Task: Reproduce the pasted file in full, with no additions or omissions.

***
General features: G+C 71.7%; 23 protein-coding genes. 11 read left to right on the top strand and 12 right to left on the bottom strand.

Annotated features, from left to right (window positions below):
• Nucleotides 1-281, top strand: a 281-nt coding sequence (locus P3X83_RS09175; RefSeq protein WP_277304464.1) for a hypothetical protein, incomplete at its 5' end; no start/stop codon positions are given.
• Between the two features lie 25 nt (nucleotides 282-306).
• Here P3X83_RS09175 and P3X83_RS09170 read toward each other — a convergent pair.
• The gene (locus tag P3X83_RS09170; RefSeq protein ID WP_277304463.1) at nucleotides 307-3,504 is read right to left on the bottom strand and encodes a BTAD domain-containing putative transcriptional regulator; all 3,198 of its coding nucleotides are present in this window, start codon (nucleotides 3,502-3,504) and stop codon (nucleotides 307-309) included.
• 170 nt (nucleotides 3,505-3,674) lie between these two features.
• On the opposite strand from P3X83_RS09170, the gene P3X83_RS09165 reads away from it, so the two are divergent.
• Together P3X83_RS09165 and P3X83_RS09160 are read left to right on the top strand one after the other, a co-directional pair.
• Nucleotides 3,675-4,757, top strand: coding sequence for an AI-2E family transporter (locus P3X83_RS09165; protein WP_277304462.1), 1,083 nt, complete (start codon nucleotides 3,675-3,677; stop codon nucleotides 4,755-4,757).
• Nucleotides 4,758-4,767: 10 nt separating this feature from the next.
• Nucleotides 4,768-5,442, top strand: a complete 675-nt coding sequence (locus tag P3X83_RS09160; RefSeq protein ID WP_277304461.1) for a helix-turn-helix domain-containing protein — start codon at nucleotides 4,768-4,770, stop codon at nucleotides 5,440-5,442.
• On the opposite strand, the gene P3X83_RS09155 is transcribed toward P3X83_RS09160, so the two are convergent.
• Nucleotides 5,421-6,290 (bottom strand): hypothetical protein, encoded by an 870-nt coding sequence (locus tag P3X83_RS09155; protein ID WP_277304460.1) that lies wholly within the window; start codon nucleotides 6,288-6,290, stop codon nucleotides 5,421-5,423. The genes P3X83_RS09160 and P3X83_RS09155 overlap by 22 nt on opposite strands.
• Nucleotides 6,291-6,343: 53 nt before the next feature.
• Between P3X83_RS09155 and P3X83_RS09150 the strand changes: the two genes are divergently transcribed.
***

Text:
General features: G+C 71.7%; 23 protein-coding genes. 11 read left to right on the top strand and 12 right to left on the bottom strand.

Annotated features, from left to right (window positions below):
• Nucleotides 1-281, top strand: a 281-nt coding sequence (locus P3X83_RS09175; RefSeq protein WP_277304464.1) for a hypothetical protein, incomplete at its 5' end; no start/stop codon positions are given.
• Between the two features lie 25 nt (nucleotides 282-306).
• Here P3X83_RS09175 and P3X83_RS09170 read toward each other — a convergent pair.
• The gene (locus tag P3X83_RS09170; RefSeq protein ID WP_277304463.1) at nucleotides 307-3,504 is read right to left on the bottom strand and encodes a BTAD domain-containing putative transcriptional regulator; all 3,198 of its coding nucleotides are present in this window, start codon (nucleotides 3,502-3,504) and stop codon (nucleotides 307-309) included.
• 170 nt (nucleotides 3,505-3,674) lie between these two features.
• On the opposite strand from P3X83_RS09170, the gene P3X83_RS09165 reads away from it, so the two are divergent.
• Together P3X83_RS09165 and P3X83_RS09160 are read left to right on the top strand one after the other, a co-directional pair.
• Nucleotides 3,675-4,757, top strand: coding sequence for an AI-2E family transporter (locus P3X83_RS09165; protein WP_277304462.1), 1,083 nt, complete (start codon nucleotides 3,675-3,677; stop codon nucleotides 4,755-4,757).
• Nucleotides 4,758-4,767: 10 nt separating this feature from the next.
• Nucleotides 4,768-5,442, top strand: a complete 675-nt coding sequence (locus tag P3X83_RS09160; RefSeq protein ID WP_277304461.1) for a helix-turn-helix domain-containing protein — start codon at nucleotides 4,768-4,770, stop codon at nucleotides 5,440-5,442.
• On the opposite strand, the gene P3X83_RS09155 is transcribed toward P3X83_RS09160, so the two are convergent.
• Nucleotides 5,421-6,290 (bottom strand): hypothetical protein, encoded by an 870-nt coding sequence (locus tag P3X83_RS09155; protein ID WP_277304460.1) that lies wholly within the window; start codon nucleotides 6,288-6,290, stop codon nucleotides 5,421-5,423. The genes P3X83_RS09160 and P3X83_RS09155 overlap by 22 nt on opposite strands.
• Nucleotides 6,291-6,343: 53 nt before the next feature.
• Between P3X83_RS09155 and P3X83_RS09150 the strand changes: the two genes are divergently transcribed.